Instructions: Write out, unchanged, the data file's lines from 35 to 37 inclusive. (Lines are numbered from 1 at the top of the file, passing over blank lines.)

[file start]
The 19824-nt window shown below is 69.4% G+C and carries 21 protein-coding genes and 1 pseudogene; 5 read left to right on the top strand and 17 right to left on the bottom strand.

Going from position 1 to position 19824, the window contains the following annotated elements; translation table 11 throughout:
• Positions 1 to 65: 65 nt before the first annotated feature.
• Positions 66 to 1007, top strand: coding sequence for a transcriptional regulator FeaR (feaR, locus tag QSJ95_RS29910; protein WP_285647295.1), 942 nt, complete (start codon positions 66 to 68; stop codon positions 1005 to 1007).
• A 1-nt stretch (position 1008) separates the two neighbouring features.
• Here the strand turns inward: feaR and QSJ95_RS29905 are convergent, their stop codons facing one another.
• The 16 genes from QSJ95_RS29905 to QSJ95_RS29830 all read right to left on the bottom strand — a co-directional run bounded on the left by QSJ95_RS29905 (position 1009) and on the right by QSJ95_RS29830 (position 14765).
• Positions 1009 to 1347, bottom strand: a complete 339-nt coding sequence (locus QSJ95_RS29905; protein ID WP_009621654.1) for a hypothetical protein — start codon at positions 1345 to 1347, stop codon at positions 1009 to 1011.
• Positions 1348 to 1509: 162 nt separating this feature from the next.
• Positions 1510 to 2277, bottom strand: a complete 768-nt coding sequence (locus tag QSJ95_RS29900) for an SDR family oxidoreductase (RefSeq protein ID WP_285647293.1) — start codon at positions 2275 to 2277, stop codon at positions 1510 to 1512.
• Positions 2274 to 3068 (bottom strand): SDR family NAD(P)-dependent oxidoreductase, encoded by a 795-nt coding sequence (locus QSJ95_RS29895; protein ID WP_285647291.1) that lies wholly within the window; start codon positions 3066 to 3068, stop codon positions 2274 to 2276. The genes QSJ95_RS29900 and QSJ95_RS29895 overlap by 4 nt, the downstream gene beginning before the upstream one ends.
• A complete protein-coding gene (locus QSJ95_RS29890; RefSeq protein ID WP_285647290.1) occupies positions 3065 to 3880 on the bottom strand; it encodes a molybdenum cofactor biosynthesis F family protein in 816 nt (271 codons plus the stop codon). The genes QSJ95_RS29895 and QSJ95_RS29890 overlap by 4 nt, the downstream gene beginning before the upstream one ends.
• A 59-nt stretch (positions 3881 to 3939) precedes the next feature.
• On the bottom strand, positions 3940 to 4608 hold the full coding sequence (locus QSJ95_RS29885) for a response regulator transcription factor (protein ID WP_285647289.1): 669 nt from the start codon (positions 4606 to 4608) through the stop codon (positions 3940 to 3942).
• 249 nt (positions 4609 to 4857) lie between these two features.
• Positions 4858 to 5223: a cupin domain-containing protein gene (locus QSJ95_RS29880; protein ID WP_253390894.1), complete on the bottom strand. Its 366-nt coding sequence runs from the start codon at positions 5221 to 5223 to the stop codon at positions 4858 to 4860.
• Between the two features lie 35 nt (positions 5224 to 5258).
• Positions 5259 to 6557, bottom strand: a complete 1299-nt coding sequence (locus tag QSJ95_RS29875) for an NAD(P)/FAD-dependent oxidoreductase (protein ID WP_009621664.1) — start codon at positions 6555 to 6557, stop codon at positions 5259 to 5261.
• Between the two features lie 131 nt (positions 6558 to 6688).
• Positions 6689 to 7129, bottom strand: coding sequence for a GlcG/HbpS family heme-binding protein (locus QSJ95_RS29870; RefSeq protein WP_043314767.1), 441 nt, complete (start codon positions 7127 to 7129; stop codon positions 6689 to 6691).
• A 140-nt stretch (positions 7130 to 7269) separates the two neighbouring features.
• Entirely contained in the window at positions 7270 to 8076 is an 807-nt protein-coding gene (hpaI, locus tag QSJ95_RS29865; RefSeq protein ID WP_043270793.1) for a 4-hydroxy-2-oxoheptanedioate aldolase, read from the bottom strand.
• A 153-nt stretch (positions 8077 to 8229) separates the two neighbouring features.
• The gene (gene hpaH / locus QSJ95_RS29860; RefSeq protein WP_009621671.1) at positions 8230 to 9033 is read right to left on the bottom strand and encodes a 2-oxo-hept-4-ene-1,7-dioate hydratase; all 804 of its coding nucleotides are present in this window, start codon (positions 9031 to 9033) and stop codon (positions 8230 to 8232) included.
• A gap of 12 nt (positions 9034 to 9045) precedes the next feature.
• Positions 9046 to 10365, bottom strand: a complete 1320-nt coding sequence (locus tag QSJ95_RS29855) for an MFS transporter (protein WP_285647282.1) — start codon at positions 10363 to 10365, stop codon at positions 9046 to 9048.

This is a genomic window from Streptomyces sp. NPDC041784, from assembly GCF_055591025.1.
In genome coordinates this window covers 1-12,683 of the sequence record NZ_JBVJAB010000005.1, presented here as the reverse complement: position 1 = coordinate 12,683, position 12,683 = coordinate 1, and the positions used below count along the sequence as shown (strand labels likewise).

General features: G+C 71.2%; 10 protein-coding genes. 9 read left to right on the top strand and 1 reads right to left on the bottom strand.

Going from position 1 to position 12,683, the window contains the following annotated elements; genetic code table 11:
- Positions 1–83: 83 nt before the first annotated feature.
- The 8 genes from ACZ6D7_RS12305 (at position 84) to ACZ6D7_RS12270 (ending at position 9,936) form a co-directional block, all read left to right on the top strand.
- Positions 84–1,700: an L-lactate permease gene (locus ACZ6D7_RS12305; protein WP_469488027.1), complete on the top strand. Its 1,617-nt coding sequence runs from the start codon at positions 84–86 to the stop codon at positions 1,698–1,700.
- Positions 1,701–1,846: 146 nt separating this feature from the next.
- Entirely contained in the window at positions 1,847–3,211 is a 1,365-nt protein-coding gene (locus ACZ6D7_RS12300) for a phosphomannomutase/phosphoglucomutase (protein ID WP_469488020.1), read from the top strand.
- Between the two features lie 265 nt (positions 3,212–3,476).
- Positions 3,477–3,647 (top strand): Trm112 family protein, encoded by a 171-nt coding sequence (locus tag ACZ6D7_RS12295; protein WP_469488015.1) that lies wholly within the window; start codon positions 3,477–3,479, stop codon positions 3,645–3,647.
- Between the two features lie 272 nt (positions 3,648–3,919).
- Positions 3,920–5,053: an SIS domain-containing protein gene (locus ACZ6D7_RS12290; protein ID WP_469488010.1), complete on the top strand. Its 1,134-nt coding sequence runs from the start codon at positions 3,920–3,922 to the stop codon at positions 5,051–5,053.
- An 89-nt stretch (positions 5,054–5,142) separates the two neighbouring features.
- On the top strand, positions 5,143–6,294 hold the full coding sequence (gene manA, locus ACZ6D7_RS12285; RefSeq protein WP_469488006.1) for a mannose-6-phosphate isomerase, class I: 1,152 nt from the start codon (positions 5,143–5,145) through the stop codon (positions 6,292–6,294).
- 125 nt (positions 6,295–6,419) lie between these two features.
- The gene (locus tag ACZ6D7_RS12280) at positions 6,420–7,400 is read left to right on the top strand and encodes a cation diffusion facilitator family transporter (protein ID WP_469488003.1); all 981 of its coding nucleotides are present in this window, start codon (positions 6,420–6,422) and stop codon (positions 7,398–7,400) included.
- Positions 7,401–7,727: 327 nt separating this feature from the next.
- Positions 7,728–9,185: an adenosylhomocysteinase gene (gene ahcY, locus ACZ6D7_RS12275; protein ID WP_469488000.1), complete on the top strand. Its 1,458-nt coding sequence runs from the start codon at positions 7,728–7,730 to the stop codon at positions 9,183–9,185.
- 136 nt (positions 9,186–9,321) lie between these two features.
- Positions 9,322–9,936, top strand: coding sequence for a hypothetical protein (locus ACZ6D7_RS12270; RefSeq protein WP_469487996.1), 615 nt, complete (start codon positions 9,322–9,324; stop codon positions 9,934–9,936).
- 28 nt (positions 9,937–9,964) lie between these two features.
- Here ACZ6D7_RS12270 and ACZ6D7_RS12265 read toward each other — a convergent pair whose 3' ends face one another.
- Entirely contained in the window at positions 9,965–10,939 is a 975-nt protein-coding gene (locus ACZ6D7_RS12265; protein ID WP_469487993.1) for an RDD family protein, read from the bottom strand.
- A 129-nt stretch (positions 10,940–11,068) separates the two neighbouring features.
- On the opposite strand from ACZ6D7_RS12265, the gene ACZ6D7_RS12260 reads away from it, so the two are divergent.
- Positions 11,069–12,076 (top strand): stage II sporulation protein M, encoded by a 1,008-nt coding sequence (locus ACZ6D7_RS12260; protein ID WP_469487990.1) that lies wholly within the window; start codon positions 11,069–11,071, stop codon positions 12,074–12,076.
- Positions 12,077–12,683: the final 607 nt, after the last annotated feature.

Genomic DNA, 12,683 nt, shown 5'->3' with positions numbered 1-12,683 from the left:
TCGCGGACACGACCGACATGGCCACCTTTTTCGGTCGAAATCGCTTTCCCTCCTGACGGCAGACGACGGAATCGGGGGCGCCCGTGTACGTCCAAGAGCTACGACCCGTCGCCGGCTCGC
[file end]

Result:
- Entirely contained in the window at positions 1,847–3,211 is a 1,365-nt protein-coding gene (locus ACZ6D7_RS12300) for a phosphomannomutase/phosphoglucomutase (protein ID WP_469488020.1), read from the top strand.
- Between the two features lie 265 nt (positions 3,212–3,476).
- Positions 3,477–3,647 (top strand): Trm112 family protein, encoded by a 171-nt coding sequence (locus tag ACZ6D7_RS12295; protein WP_469488015.1) that lies wholly within the window; start codon positions 3,477–3,479, stop codon positions 3,645–3,647.